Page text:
Gary Arndt is one of the most popular travel addicts around. He’s been off-the-wagon since 2007, galavanting around the planet searching for his next fix.
In fact, Gary was one of the first people who introduced me to some high quality product. It was his bad influence that helped turn me into a fellow travel junkie. He runs a therapeutic website that documents his debilitating addiction at: Everything-Everywhere.com
Now Gary, I know this subject may be difficult to talk about. But you’re amongst friends here. Nothing that you say today will ever leave this room.
Share your darkest secrets with us, and let the healing begin…
When did you shoot-up with your first dose of wanderlust?
“My first real trip outside of the United States was during a business trip in 1999. After I sold my consulting firm, I convinced the business that purchased it to send me to their offices around the world. I went on a 3 week whirlwind tour of Taipei, Singapore, Paris, Frankfurt, Brussels and London.”
What made you run away from home?
“After I sold my business I started a few other companies which either had moderate success or didn’t involve my day-to-day involvement. I had no idea what I wanted to do, but I always remembered the trip I took in 1999. I really wanted to do more of it, so I decided to just travel around the world.”
How did your family & friends respond to your unconventional lifestyle?
“Most of my friends thought it was pretty cool and most of the people who knew me weren’t really shocked. I think my family was worried, but when the local newspaper did an article on me I think they became proud. I tell everyone who is worried about this to just do it and over time the concerns of others will turn to pride and envy.”
Has your travel addiction changed you?
“Sure. I don’t think it is possible to travel for 4.5 years and not be changed. I think I’m much more stoic now and willing to accept things which might happen.”
What’s your seediest travel vice?
“Eating at McDonald’s in every country I visit. That being said, there is an actual sociological reason for doing it. Because McDonald’s are fundamentally the same everywhere, the differences which exist really stick out. Those differences usually reflect something about the local culture.”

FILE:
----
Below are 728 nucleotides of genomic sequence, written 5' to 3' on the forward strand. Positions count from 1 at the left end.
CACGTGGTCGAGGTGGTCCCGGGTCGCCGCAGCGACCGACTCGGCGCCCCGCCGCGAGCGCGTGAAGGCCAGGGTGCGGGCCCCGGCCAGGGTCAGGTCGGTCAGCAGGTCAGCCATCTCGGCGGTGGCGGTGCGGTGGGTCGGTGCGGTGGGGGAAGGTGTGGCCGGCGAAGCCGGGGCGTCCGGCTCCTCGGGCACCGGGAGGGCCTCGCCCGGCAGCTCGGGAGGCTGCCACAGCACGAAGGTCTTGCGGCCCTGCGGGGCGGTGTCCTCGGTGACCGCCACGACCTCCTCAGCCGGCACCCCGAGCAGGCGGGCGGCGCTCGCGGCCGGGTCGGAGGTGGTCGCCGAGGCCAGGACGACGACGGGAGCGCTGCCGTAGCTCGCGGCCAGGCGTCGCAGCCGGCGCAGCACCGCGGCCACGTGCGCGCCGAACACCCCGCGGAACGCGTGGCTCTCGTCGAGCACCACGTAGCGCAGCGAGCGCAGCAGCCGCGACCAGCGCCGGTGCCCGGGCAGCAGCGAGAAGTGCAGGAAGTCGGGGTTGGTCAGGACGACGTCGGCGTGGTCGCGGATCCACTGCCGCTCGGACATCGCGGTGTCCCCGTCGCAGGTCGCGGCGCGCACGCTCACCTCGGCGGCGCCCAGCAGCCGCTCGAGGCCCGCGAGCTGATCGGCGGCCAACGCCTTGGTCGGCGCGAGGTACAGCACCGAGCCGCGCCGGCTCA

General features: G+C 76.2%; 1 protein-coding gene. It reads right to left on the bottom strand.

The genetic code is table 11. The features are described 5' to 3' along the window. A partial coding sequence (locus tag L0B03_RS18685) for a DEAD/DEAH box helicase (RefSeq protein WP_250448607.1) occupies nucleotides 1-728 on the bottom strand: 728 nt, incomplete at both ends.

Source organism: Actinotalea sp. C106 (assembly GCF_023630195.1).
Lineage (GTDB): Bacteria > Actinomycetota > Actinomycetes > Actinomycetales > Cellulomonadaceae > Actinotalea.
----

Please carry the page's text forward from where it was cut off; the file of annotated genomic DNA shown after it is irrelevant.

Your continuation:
Can you tell me about your biggest travel regret?
“There are a whole host of places I didn’t visit that I could have. As I can always go back, I don’t really think of them as regrets.”
How do you fund your addiction? Armed robberies? Prostitution? Stealing copper wire?
“For most of my first 4 years of traveling I funded everything with the savings from selling my house and my business. Lately I’ve been able to work more with companies and tourism boards around the world.”
Have you ever overdosed?
“The last 3 months have been exhausting for me. I’ve been moving almost every day and I’m ready to stay in one place for a month or so just editing photos and writing. You definitely have to pace yourself.”
Do you find it hard relating to normal people who are clean & sober?
“The biggest issue is having to answer the same questions over and over (What is your favorite place? Don’t you get lonely? How do you afford it?) But it really doesn’t bother me too much. It’s a small price to pay for my life, and they are honest questions. Most people have some deep-seated desire to travel but are either too afraid to do it or feel their circumstances will not allow it.”
If someone wanted to get a little taste of your addiction, which of your blog posts do you recommend they check out?
Do you ever think you’ll be able to kick the habit?
“While I might get an apartment somewhere in the future, I don’t foresee myself traveling less than 6 months a year unless I am physically unable to do it.”
How do we find you to stage an intervention?
Thanks for sharing your experiences with us Gary. I sincerely hope your powerful story can help others
surrender to recover from this awesome devastating addiction. :|